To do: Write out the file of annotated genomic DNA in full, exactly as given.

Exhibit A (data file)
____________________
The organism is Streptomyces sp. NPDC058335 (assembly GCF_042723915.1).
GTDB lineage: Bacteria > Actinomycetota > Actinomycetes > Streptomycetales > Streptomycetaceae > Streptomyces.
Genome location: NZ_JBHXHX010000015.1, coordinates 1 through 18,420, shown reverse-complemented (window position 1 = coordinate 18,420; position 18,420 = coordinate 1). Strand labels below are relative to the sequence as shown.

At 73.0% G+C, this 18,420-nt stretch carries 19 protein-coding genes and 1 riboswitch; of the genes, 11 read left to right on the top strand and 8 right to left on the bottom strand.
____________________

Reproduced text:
The organism is Streptomyces sp. NPDC058335 (assembly GCF_042723915.1).
GTDB lineage: Bacteria > Actinomycetota > Actinomycetes > Streptomycetales > Streptomycetaceae > Streptomyces.
Genome location: NZ_JBHXHX010000015.1, coordinates 1 through 18,420, shown reverse-complemented (window position 1 = coordinate 18,420; position 18,420 = coordinate 1). Strand labels below are relative to the sequence as shown.

At 73.0% G+C, this 18,420-nt stretch carries 19 protein-coding genes and 1 riboswitch; of the genes, 11 read left to right on the top strand and 8 right to left on the bottom strand.